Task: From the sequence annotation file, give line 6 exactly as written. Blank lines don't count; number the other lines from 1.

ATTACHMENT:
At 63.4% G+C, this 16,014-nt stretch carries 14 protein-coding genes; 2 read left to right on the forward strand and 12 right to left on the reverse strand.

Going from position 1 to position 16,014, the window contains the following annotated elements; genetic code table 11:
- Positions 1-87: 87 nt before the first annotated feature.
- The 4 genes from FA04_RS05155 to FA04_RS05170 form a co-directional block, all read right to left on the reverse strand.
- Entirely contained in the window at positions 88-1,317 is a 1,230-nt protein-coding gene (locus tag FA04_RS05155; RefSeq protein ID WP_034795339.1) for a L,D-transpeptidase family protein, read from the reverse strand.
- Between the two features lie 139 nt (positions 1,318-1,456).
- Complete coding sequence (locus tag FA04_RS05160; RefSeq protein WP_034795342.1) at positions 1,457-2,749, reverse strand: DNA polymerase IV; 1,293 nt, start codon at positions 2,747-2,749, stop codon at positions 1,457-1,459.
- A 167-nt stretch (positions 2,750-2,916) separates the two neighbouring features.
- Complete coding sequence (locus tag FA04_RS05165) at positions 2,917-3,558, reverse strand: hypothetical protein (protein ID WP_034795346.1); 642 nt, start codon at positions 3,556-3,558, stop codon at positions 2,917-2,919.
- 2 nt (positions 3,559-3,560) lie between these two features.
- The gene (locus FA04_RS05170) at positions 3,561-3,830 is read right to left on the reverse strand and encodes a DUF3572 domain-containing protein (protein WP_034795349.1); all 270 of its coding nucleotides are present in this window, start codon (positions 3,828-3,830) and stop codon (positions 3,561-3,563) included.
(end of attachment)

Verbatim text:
- Between the two features lie 139 nt (positions 1,318-1,456).